2. Kirani James (Grn) 44.02 (10.9, 10.3 [21.2], 10.9 [32.1], 11.9) (21.2/22.8); 3. Matthew Hudson-Smith (GB) 44.35 NR; 4. Vernon Norwood (US) 44.66; 5. Jereem Richards (Tri) 44.79 PR; 6. Michael Cherry (US) 45.04; 7. Isaac Makwala (Bot) 45.35; 8. Bryce Deadmon (US) 45.35; 9. Kahmari Montgomery (US) 46.04.

Non-DL 1500: 1. Sam Tanner (NZ) 3:34.37 PR; 2. Neil Gourley (GB) 3:34.85 PR; 3. Vincent Ciattei (US) 3:35.07; 4. Sam Prakel (US) 3:36.43 PR;

5. Hobbs Kessler (US) 3:36.63 (x, 3 AJ);

6. Luke McCann (Ire) 3:36.93; 7. Colby Alexander (US) 3:37.15; 8. Charles Hunter (Aus) 3:37.33 PR; 9. Marc Scott (GB) 3:37.68; 10. James West (GB) 3:38.44; 11. Christian Noble (US) 3:38.95; 12. Thomas Ratcliffe (US) 3:40.43; 13. Jonas Raess (Swi) 3:42.56; 14. Caleb Lakeman (US) 3:55.20.

Mile: 1. Jakob Ingebrigtsen (Nor) 3:49.76 (out WL) 56.3, 57.6 [1:53.9], 58.4 [2:52.3], 57.5—409m);

2. Olli Hoare (Aus) 3:50.65 PR; 3. Timothy Cheruiyot (Ken) 3:50.77; 4. Abel Kipsang (Ken) 3:50.87 PR;

5. Cole Hocker (US) 3:50.97 out PR (out AL);

6. Cooper Teare (US) 3:51.70 out PR; 7. Jake Heyward (GB) 3:51.99 PR; 8. William Paulson (Can) 3:52.42 PR; 9. Charles Philibert-Thiboutot (Can) 3:53.82; 10. Ignacio Fontes (Spa) 3:54.38 PR; 11. Filip Ingebrigtsen (Nor) 3:55.26; 12. Vincent Kibet (Ken) 3:55.41;

13. Colin Sahlman (US) 3:56.24 PR (HSL) (3, 3 HS; 4, 7 AJ);

14. Clayton Murphy (US) 3:57.16.

Non-DL 5000: 1. Joshua Cheptegei (Uga) 12:57.99 (WL);

2. Milkesa Mengesha (Eth) 13:01.11; 3. Daniel Simiyu (Ken) 13:10.61; 4. Nibret Melak (Eth) 13:12.88; 5. Sam Atkin (GB) 13:15.31 PR; 6. Zouhair Talbi (Mor) 13:24.21 PR; 7. Edward Cheserek (Ken) 13:25.19; 8. Abdessamad Oukhelfen (Spa) 13:25.33; 9. Mark Lomuket (Ken) 13:25.82; 10. Mason Ferlic (US) 13:48.79.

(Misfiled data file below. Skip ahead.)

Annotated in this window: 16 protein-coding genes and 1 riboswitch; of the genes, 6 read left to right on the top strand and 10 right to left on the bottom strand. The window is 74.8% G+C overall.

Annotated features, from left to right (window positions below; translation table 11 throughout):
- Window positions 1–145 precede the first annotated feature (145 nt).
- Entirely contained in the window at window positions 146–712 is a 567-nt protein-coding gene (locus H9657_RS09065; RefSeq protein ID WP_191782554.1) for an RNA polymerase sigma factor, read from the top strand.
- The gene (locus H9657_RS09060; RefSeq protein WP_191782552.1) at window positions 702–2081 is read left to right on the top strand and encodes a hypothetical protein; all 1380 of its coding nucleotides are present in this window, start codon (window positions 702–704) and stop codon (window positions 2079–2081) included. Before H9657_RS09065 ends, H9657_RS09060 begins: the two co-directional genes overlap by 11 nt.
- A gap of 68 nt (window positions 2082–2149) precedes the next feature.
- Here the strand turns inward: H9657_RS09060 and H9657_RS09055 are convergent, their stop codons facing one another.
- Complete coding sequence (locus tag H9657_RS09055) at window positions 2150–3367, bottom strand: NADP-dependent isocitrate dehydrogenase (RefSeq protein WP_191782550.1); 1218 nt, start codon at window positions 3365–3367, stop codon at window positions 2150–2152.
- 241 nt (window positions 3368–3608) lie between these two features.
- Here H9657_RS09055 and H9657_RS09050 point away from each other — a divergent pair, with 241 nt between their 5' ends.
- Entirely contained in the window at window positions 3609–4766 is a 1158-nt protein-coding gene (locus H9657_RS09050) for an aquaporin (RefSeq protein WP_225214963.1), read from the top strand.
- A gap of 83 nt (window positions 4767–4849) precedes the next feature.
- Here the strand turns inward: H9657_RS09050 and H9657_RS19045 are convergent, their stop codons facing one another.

5000: 1. Berihu Aregawi (Eth) 12:50.05 PR (WL) (U.S. all-comers record—old 12:53.73i Grant Fisher [US] ’22) (14.1, 29.2, 58.8, 2:00.8, 4:04.8);

2. Samuel Tefera (Eth) 13:06.86 PR (debut); 3. Selemon Barega (Eth) 13:07.30; 4. Moh Ahmed (Can) 13:07.85; 5. Getnet Wale (Eth) 13:11.68; 6. Matthew Ramsden (Aus) 13:17.11; 7. Brett Robinson (Aus) 13:21.59; 8. Sam Parsons (Ger) 13:21.85; 9. George Beamish (NZ) 13:29.88 PR; 10. Richard Yator (Ken) 13:31.88; 11. Luis Grijalva (Gua) 13:36.93;… dnf—Paul Chelimo (US).

400H: 1. Alison dos Santos (Bra) 47.23 (WL);

2. Khallifah Rosser (US) 48.10 PR; 3. Quincy Hall (US) 48.10 PR; 4. Carl Bengtström (Swe) 48.52 PR; 5. Rasmus Mägi (Est) 48.66; 6. CJ Allen (US) 48.76; 7. Jaheel Hyde (Jam) 50.38; 8. Kemar Mowatt (Jam) 50.81.

Field Events

PV: 1. Mondo Duplantis (Swe) 19-4¾ (5.91) (18-4¾, 19-¾, 19-4¾ [2], 19-11 [xxx]) (5.61, 5.81, 5.91 [2], 6.07 [xxx]); 2. Chris Nilsen (US) 19-¾ (5.81); 3. Sondre Guttormsen (Nor-Prin) 19-¾ (5.81) =PR (out CL); 4. KC Lightfoot (US) 18-8¾ (5.71); 5. Jacob Wooten (US) 18-8¾; 6. Clayton Fritsch (US) 18-4¾ (5.61); 7. Renaud Lavillenie (Fra) 17-9 (5.41);… nh—Valentin Lavillenie (Fra).

SP: 1. Ryan Crouser (US) 75-6¼ (23.02) (WL, AL) (x, 5 W; x, 4 A) (72-3, 75-6¼, f, f, f, p) (22.02, 23.02, f, f, f, p);

2. Joe Kovacs (US) 73-9½ (22.49) (70-11¾, 73-7¼, 73-9½, 72-11¾, 68-10, 68-9¾) (21.63, 22.43, 22.49, 22.24, 20.98, 20.97); 3. Tom Walsh (NZ) 72-¾ (21.96) (71-4¼, 72-¾, 69-11¾, 69-11¾, f, 69-6) (21.75, 21.96, 21.33, 21.33, f, 21.18); 4. Darrell Hill (US) 71-8 (21.84); 5. Zane Weir (Ita) 68-7¾ (20.92); 6. Nick Ponzio (Ita) 68-5¾ (20.87).